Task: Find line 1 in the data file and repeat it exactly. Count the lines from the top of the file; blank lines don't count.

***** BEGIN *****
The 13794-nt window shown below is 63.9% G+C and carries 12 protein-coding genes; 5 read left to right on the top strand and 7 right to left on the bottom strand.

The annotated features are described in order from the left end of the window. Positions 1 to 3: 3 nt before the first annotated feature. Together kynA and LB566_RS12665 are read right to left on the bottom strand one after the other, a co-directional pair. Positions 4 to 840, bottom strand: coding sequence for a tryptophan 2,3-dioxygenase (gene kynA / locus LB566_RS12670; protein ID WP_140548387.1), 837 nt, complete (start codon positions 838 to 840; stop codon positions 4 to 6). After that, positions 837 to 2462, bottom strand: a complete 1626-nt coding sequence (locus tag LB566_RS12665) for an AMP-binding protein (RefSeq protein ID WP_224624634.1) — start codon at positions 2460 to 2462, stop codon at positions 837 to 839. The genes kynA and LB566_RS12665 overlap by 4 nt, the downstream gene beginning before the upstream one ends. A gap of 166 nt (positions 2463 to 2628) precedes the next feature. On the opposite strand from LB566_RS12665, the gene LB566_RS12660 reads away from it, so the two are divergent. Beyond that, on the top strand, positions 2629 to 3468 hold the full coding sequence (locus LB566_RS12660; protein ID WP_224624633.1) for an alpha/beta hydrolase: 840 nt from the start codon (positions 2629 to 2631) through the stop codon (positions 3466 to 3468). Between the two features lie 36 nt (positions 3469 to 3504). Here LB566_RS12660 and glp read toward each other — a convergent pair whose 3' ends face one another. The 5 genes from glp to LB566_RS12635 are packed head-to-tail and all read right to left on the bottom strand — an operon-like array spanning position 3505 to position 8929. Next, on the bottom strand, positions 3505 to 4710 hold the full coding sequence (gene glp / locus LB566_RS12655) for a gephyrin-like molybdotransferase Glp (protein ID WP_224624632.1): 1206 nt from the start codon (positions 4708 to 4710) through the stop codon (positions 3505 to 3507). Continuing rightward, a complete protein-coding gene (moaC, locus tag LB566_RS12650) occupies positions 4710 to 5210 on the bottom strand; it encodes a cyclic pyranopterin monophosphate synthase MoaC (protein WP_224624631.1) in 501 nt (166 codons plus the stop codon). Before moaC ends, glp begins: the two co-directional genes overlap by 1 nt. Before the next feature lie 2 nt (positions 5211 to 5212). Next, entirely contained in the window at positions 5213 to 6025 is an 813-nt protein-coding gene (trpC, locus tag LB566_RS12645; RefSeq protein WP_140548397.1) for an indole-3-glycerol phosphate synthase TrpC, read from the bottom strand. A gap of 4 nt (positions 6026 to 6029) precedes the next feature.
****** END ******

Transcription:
The 13794-nt window shown below is 63.9% G+C and carries 12 protein-coding genes; 5 read left to right on the top strand and 7 right to left on the bottom strand.